04 May 2011

GameTalk - The Raid on OBL

Now that SEAL Team 6 has dispensed some good old-fashioned American ass-whuppin' let's talk about how to play out the raid as a game...

How would you build a game that covers...

(a) the intel build-up to identify the right target?

(b) the logistics, sequencing, planning, and operational control of the raid?

(c) the actual firefight in the compound?

What games would/could you use? What considerations do you build in?
Talk board games, or (paging Guardian) tell us how you'd do it with digits.

By: Brant


Guardian said...

KumaWar, an episodic action game on the PC, is launching an Operation GERONIMO episode on May 7, 2011. See http://www.kumawar.com/.

The series has a great concept, but the execution is poor. See the screenshots from their rendition of Operation MATADOR (al-Qaim, Iraq, 2005, http://www.kumawar.com/operationmatador/overview.php) and Operation SPEAR (Karballah, Iraq, 2005, http://www.kumawar.com/operationspear/overview.php) and the World SWAT Challenge (http://www.kumawar.com/SWATChallenge/overview.php) for examples. I selected those missions because I have some familiarity with them or similar events. Quantity is no substitute for quality. KumaWar's graphics are very out-dated compared to modern games like the Call of Duty series or Medal of Honor and the game-play is also crude.

So, how would I do it "right" in a digital format? For the actual mission, I would love to see it portrayed in the upcoming Battlefield 3 (probably as a mod/add-on, to not disrupt the campaign story-line). The gameplay videos show that this game has the right balance of realism and fun to immerse the player in intense mounted, dismounted, and CQB firefights and graphics, audio, and gameplay are all world-class. Put a well-designed Operation GERONIMO mission on that engine and you could do *some* justice to the reality of what those SEAL operators did.

The other parts of your question are actually more interesting. I honestly don't know of any electronic (or table-top) games that really portray the kind of detailed intelligence gathering (which includes HUMINT and other disciplines, not just traditional "force-on-force" SIGINT, ESM, and EW) that went into this mission. The same goes for the SOF C2 functions you described.

One day, when I've finished accumulating riches from being a defense consultant (what? that's what everybody seems to think happens, even though Brant and Steve have seen my 6-year-old SUV), I'd love to tackle some of these issues in a game project. I actually think the intel, C2, and logistics parts of modern operations (and entire campaigns, like OEF or OIF) are more fertile ground for innovative in electronic gaming than the actual shooting.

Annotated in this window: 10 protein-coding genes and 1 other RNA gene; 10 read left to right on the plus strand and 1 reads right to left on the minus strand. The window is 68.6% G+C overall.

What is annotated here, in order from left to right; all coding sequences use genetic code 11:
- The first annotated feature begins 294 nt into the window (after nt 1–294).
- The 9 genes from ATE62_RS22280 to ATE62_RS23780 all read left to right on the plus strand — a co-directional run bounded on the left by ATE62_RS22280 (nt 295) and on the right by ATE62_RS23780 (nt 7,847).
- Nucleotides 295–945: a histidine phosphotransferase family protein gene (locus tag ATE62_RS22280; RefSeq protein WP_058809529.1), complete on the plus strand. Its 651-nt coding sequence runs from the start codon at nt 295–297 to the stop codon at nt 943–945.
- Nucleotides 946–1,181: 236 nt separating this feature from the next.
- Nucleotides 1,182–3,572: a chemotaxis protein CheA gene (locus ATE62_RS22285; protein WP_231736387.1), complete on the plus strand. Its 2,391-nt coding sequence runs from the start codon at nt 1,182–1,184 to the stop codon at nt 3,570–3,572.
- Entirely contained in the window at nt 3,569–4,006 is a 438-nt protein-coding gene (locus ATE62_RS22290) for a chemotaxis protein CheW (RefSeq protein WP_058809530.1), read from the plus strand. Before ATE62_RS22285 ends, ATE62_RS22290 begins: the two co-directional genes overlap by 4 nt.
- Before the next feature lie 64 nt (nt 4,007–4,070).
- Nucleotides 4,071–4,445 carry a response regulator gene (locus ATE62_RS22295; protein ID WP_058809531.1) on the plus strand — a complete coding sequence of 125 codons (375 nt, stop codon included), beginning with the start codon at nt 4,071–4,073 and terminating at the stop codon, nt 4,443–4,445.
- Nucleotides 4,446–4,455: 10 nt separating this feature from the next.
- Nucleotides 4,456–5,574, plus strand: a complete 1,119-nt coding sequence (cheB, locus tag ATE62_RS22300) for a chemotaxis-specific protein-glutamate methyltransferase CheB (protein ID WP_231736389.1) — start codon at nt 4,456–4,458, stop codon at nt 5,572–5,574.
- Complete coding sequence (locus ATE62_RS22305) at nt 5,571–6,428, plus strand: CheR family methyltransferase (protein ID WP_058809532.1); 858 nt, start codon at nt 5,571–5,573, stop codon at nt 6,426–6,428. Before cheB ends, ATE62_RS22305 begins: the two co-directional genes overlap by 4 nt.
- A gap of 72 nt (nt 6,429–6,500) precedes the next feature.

When I was working in a brigade, division, or corps TOC, the troops I was supporting and I were all sitting in front of computers, just the player would be at a home. It's inherently a higher-fidelity and more immersive representation than trying to portray the action at the tactical level. Until we have neural-connected virtual reality, I'm not going to really experience what an operator does kicking down doors and clearing rooms while I'm sitting on my couch in my underwear with a bag of popcorn. The tactical action games are fun and they continue to evolve, but there's a point of saturation.

How about the rest of the readers? Do any of you know of any commercial games (table-top or electronic) that could portray the hard C2, logistics, and intel work that turned bin Laden into shark food?

Anonymous said...

I'm sorry Guardian, I don't know of any such commercial games, for the reason that such a game would be unsaleable in any reasonable amount.

Intelligence work is difficult, fragmentary, contradictory, murky and when done well is a long drawn-out process. As we've seen, it takes years to do it right. I don't think there is a way to make it as exciting as kicking down doors and toasting terrorists with your penis-extension flamethrower in, well, just about any FPS game you could name or modify.

And yet, if these games are going to serve any other function than getting people to buy them and then keeping them on the couch playing them (hopefully still wearing their underwear), they need to be teaching the very lessons you propose.

Guardian said...

ltmurnau makes some excellent points.

Maybe my real-world experiences have colored my perspective. I've also always been a realism fanatic. As an example, I've consistently missed medium-range shots in some action games that portray the ACOG because I tried to actually use the BDC reticle for ranging and hold-over and it turns out that it was all just for show. I told you I was weird :).